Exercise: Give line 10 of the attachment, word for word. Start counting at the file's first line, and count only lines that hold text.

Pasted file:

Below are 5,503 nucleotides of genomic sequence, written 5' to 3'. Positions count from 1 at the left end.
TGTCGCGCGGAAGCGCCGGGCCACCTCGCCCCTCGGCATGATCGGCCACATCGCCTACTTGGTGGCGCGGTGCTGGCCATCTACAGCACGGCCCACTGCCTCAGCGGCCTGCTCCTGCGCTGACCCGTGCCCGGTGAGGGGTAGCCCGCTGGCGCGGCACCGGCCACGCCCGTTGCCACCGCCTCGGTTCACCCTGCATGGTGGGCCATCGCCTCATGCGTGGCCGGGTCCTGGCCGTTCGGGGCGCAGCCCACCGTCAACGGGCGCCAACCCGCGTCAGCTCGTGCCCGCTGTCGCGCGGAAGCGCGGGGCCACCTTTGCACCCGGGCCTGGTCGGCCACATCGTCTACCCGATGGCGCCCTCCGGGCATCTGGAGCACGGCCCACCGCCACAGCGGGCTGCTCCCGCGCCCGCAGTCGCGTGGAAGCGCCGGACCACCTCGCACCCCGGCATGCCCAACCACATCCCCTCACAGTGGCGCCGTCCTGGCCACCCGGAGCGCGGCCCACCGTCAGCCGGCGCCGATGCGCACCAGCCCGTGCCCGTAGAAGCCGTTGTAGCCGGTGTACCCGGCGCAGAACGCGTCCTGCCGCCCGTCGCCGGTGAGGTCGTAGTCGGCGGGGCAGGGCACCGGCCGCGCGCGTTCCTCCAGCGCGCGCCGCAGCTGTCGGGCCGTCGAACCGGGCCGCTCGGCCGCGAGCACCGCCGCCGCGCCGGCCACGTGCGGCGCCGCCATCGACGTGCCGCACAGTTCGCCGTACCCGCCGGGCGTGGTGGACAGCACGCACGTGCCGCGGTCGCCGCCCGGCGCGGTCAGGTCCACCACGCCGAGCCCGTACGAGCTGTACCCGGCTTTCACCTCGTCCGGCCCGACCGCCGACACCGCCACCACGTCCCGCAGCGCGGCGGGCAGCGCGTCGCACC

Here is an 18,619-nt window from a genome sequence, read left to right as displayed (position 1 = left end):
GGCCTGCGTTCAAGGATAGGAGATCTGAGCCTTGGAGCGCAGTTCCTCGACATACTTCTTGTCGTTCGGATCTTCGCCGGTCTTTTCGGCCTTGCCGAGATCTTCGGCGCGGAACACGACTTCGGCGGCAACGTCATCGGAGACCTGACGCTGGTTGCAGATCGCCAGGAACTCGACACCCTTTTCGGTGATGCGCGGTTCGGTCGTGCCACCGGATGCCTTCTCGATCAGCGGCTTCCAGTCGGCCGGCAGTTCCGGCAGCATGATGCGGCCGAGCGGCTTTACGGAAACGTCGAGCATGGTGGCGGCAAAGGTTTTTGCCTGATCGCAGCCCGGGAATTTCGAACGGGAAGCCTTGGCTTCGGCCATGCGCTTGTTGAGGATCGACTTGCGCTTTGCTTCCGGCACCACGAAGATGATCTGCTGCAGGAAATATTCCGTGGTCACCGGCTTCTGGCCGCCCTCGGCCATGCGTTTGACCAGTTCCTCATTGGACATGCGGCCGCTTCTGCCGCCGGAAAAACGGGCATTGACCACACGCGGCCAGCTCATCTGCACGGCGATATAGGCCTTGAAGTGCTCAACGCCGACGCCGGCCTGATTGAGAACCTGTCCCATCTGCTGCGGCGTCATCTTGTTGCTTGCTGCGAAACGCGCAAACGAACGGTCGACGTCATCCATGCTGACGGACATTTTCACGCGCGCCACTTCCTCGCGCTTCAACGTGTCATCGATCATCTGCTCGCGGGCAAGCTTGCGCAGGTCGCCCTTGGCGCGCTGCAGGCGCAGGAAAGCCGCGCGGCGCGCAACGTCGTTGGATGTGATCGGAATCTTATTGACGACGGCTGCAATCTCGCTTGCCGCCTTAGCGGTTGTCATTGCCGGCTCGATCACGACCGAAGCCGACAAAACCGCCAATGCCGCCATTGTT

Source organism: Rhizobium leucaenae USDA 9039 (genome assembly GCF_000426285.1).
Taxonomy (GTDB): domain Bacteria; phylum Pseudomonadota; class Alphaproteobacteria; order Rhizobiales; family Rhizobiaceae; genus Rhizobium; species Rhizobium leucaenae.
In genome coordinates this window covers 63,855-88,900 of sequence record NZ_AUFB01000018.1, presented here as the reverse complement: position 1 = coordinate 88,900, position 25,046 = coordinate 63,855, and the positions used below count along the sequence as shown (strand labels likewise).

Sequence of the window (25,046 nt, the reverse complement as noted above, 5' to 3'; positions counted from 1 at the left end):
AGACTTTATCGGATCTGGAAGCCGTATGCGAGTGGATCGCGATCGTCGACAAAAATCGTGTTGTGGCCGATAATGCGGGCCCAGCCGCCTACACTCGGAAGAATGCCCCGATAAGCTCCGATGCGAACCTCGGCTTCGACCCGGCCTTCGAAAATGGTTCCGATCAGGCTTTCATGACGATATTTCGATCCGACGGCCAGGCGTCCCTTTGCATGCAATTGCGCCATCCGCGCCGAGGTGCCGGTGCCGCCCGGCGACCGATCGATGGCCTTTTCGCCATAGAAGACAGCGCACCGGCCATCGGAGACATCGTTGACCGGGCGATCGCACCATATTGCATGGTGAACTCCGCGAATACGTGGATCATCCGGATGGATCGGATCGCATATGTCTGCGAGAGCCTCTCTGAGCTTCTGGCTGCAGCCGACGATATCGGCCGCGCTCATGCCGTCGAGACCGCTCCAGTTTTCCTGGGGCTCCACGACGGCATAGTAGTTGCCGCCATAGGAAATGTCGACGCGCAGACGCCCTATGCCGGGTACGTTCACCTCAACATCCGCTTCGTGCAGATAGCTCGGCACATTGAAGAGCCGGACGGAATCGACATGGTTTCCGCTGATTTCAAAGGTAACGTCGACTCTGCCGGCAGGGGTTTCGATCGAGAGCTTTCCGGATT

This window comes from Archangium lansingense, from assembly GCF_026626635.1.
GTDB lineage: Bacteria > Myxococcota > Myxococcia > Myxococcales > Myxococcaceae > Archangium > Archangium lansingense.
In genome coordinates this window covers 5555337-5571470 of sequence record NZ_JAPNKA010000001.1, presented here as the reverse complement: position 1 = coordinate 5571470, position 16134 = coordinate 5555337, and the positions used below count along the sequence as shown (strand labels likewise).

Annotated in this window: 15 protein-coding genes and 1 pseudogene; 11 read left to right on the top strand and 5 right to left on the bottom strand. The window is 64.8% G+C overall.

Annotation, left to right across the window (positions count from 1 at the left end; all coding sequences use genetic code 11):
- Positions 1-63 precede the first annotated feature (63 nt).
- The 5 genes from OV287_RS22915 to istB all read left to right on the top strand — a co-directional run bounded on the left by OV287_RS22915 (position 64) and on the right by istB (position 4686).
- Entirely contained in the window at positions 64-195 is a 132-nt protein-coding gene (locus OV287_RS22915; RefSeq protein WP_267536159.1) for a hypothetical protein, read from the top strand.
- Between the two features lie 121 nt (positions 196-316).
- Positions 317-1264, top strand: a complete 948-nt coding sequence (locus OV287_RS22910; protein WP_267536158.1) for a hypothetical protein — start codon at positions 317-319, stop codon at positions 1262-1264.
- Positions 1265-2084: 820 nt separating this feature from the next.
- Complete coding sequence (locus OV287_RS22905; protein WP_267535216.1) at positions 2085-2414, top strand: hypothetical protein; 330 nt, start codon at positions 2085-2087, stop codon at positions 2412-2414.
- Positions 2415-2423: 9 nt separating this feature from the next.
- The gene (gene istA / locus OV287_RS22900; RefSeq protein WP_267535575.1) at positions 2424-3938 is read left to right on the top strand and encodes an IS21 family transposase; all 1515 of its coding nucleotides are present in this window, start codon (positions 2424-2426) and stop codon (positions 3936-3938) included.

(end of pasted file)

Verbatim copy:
This window comes from Archangium lansingense, from assembly GCF_026626635.1.